Messaging Secret #15: spellcheck doesn’t know write from wrong

I remember discovering spellcheck…a seemingly magical function of the fancy new typing program on the newfangled computer.

I thought to myself, “It’s like an English teacher in the computer!” Turns out, it’s not. Because while spellcheck may indicate when you’ve typed the wrong spelling, it will not indicate when you’ve typed the wrong word.

Avoiding Business Wedgies

Skipping through the cable guide the other day, I came across the cinematic masterpiece, “Revenge of the Nerds.” I enjoyed that movie, but not for the same reasons as my friends (not entirely). Beyond the triumph of the super-smart over the super-strong, the nerds demonstrated the power of packaging and how it affects perception and acceptance.

Being Efficient Doesn’t Guarantee You’re Being Effective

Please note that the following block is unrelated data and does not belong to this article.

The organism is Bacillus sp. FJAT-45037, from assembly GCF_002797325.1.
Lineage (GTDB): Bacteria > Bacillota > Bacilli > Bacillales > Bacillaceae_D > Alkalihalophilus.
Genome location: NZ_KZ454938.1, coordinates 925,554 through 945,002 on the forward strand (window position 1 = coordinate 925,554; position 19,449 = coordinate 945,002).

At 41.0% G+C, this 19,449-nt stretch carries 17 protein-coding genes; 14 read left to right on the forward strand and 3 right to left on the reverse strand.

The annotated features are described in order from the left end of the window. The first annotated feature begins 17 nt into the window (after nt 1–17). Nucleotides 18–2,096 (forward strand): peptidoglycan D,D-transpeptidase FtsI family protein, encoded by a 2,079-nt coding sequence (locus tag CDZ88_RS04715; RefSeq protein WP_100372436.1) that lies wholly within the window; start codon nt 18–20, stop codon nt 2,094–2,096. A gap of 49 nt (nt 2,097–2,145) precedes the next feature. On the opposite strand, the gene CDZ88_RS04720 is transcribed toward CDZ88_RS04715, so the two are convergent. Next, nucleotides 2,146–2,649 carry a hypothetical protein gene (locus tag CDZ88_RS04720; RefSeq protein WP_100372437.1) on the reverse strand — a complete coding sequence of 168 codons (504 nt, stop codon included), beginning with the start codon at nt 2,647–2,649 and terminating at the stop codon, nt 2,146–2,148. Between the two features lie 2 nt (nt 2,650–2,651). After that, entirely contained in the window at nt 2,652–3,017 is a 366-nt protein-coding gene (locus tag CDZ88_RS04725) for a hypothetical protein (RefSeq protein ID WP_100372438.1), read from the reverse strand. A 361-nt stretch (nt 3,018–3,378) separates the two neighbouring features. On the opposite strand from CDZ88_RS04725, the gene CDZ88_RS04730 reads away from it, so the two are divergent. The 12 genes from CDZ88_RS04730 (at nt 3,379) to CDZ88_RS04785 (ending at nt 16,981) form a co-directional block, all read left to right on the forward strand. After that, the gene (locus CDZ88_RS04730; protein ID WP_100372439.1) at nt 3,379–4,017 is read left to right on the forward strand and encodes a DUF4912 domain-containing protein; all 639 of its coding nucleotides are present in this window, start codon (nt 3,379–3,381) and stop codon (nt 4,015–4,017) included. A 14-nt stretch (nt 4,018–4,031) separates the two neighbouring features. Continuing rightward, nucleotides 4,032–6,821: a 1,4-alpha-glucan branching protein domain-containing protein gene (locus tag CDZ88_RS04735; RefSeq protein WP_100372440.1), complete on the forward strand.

Elevator pitches are about being efficient. You need to be quick, because when the bell rings and the doors open, your audience is going to leave (or depending on the length of the ride, run away). You need to be thorough, because if you don’t name every product you have, you might miss the one your listener needs. And you need to offer (force-feed) your business card, because it’s possible your business name or logo might remind them of the commercial they just ignored while counting down the moments until their escape.

Don’t Itemize…Illustrate!

People often ask, “So, what do you do?” But they never ask, “So, what do you sell?” And with the zillions of ads and promotions being driven into our laptops, tablets, and phones every moment of every day, we’ve become very skilled at recognizing and ignoring sales pitches…online, in print, and in person.

Ditch the Pitch!

“What do you do?” It’s a simple question that drives business professionals to a complex series of responses that often include information like title, job-description, products, services, maybe even location (at the corner of So What Street and Who Cares Boulevard). Given the chance to introduce ourselves and our businesses, we slip into a sales-trance and begin reciting a pitch.